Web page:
Weatherford International plc’s missteps and wrong turns, financially and management-wise, turned investors away over the last few years, but the company has a renewed purpose as it locks on to opportunities ahead, the newly installed CEO said.

Mark McCollum, the former financial chief of Halliburton Co., was lured away earlier this year to take over at Weatherford, the fourth largest oilfield services (OFS) operator in the world. Founded in 1941 in the North Texas town for which it is named, the company has a rich history of innovation and service for global oil and gas operators.

However, the company turned left when it should have turned right at a few intersections, failing to meet guidance and suffering sharp financial losses, exacerbated by the 2014 oil price debacle.

Then last fall, long-time CEO Bernard J. Duroc-Danner resigned after a 30-year career at the company, offering little explanation. The company also last fall was dealt a $140 million fine by the U.S. Securities and Exchange Commission (SEC) to settle financial fraud charges. The SEC claimed the company inflated earnings by using deceptive income tax accounting by two former senior accounting executives.

McCollum last spring promised the start of a “new chapter.” During the recent second quarter conference call, he reiterated his belief that Weatherford is indeed still relevant. And he committed himself “to doing the heavy lifting to get things fixed.”

Job No. 1 is to strengthen the balance sheet, with a goal to cut net debt in half by the end of 2019.

“First, we intend to heighten our focus on the operational and financial accountability with a more disciplined and streamlined management process,” he said. “We’re currently carrying out a thorough and comprehensive evaluation of the way we operate, which varies greatly between different product lines and geographies with the goal of standardizing, simplifying and in some cases automating, key processes across the organization.”

Weatherford has teams reviewing everything, from customer service delivery, the supply chain and sales to back-office processes.

No Sacred Cows

A “complete portfolio review” also is underway. “If we’re going to have it, it’s got to have a future,” said the CEO. “It’s got to make a return. My early discussions with customers in review of operations suggest to me that there is significant untapped opportunity to improve Weatherford’s market position and returns.”

Weatherford has the assets, workforce, global presence and collaborative customer relationships, he said.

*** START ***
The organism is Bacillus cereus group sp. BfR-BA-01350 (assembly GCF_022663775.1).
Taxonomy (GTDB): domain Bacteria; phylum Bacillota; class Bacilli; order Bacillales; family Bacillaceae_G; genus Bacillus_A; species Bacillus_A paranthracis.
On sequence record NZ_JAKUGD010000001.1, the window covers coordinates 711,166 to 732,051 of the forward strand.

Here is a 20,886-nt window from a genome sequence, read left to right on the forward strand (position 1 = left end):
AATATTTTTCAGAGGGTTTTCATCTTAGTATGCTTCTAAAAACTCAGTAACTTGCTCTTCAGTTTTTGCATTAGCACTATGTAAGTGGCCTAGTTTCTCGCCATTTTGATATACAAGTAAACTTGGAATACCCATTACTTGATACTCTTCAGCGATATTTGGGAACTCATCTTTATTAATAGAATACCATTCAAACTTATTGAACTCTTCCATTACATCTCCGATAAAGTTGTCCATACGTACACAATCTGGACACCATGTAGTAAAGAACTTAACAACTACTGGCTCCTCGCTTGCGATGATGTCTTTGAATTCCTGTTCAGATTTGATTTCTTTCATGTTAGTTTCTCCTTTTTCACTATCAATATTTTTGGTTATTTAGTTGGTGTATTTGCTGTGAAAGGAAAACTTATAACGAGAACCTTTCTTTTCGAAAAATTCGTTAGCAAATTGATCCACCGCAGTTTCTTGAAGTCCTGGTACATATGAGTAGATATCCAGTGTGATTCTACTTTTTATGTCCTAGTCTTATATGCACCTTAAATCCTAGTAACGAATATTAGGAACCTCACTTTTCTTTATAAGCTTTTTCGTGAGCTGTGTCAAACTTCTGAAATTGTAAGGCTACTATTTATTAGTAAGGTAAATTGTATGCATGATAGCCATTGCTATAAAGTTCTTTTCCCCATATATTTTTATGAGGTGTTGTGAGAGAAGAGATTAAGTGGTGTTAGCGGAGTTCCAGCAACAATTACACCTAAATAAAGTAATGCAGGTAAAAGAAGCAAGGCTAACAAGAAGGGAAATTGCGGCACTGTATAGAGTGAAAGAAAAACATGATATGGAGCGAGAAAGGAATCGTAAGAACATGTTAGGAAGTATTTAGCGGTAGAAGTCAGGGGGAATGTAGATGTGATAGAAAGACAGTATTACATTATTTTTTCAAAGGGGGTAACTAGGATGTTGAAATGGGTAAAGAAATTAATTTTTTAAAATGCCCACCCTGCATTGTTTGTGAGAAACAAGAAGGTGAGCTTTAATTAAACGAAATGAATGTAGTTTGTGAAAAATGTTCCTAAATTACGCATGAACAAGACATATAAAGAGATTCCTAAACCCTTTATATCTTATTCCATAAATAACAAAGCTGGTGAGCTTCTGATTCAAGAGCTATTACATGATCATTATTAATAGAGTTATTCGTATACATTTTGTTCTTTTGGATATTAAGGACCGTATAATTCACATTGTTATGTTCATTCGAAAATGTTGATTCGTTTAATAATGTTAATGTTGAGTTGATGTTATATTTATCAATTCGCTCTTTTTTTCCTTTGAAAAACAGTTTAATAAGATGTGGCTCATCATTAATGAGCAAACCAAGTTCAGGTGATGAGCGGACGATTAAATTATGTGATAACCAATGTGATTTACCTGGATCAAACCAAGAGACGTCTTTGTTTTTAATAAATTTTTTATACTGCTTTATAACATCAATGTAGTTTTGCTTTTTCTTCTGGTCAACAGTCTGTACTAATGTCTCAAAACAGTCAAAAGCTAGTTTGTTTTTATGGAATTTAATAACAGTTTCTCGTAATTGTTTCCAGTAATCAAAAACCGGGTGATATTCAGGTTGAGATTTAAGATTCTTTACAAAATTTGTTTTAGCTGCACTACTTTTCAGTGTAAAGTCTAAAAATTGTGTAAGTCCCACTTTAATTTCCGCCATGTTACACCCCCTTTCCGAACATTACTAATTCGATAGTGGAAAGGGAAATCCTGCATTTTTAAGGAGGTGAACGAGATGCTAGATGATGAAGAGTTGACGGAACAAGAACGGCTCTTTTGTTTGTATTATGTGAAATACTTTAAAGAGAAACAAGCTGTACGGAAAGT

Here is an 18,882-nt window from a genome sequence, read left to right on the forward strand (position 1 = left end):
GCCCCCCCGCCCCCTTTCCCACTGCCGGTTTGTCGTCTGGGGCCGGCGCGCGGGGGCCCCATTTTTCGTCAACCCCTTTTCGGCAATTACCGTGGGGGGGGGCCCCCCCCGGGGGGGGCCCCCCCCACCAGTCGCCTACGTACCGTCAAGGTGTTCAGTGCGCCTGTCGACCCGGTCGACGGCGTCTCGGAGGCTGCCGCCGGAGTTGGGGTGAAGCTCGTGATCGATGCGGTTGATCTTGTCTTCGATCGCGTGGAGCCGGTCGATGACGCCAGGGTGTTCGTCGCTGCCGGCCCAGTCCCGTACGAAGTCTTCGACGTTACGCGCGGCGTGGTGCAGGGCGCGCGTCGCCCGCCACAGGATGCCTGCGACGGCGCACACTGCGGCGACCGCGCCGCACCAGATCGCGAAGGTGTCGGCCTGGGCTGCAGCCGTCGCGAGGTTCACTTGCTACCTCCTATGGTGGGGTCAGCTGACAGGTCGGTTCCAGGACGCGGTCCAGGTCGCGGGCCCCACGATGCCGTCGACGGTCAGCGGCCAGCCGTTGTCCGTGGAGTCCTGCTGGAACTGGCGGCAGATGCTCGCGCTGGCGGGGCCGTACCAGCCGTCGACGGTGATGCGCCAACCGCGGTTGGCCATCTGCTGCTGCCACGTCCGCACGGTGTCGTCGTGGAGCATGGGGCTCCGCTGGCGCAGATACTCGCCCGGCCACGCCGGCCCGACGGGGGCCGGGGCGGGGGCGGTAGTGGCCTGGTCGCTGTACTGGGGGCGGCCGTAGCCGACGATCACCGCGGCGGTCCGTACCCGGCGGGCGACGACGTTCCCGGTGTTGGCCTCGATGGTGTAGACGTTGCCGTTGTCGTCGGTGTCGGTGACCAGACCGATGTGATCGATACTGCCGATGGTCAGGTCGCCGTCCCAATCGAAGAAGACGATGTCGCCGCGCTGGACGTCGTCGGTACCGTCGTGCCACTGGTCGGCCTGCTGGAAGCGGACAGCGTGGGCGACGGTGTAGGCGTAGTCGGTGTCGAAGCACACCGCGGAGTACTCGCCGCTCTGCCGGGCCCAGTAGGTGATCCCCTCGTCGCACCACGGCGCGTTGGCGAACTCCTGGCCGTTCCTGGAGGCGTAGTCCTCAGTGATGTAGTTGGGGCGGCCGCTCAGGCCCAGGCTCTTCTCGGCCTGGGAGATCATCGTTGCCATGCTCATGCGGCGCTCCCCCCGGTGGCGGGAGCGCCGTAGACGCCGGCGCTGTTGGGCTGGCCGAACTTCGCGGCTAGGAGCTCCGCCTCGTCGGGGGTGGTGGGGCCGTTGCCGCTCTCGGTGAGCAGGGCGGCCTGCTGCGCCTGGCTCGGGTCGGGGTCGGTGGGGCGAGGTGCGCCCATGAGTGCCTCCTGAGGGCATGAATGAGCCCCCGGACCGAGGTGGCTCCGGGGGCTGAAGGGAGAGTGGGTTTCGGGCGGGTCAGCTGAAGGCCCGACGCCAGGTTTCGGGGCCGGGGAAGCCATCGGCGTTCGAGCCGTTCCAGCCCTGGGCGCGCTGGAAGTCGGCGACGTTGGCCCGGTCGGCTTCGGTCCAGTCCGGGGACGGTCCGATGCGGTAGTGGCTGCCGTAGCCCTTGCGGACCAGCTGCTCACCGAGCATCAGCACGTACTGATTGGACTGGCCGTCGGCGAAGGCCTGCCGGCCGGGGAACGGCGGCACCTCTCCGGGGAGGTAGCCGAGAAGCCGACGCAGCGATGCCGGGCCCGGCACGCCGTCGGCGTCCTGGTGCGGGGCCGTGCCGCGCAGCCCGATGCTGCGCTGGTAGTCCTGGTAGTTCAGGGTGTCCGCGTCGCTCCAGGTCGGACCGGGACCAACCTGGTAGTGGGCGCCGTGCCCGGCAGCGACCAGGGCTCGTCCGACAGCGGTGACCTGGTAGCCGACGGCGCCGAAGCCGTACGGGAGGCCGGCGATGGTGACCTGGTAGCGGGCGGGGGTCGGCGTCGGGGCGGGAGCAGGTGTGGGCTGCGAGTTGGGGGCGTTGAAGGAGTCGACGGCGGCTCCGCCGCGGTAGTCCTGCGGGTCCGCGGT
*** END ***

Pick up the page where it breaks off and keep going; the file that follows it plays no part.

“We just need a clear strategic vision for our portfolio, aligned with an organization designed to execute on that vision…My commitment is to get the composition and structure of this organization right.”

During the conference call, analysts were interested in how far McCollum was willing to go to turn around Weatherford’s fortunes. Would the company be willing to part with any of its “crown jewels,” an analyst asked.

“Coming in as a fresh face here, I’m agnostic,” McCollum said. “If you’ve been here for a long time, you know you probably have some emotional investment in some of the product lines, what might be a crown jewel, or not. My view is every product line is equal in the portfolio. It has an equal space, whether it’s large or small. And they all have to perform. They have to perform on their own merits. And so, what we’re trying to do is look at them very agnostically.”
Weatherford’s executive team had internal help but it now has turned to outside experts to evaluate what the company’s assets do best and their potential future.

McCollum also is trying to get a better sense of how to synthesize “this fairly disparate…group of product lines to bring them closer together…One of the issues that I see is all of our product lines run very independent from each other today. And while that might have been okay for a long period of time…customers all say they want solutions. We need solutions…

“I also think that in bringing them together, there are probably significant cost synergies to be had by leaning out the organization and how we run it both at the top of the organization, as well as down at the fuel interface.”

Achilles’ Heel: High Cash Burn

Analysts appeared to sense McCollum’s need to upend the organizational structure and reverse the company’s fortunes. “Your sense of urgency is obvious,” one analyst said, regarding McCollum’s stance on paying down debt. One issue for investors has been Weatherford’s “Achilles’ heel,” i.e., it’s high cash burn.

Breakeven cash flow is Weatherford’s commitment, CFO Christoph Bausch told analysts. However, there’s still a lot of noise in severance costs, related to massive layoffs and restructuring over the past few years.

To help cope with some of the costs, Weatherford is tying its fortunes to more joint ventures. In March it announced a game changing JV with Schlumberger Ltd., the OneStim partnership, to capitalize on the recovery in North American unconventional land.

Schlumberger is combining its 2 million hydraulic hp (hhp) with Weatherford’s 1 million hhp, creating the second largest fracturing fleet in North America after Halliburton. The deal is set to close by year’s end.
“My goal is be able to present a clear, strategic direction in the market early in the fourth quarter, so stay tuned,” McCollum said.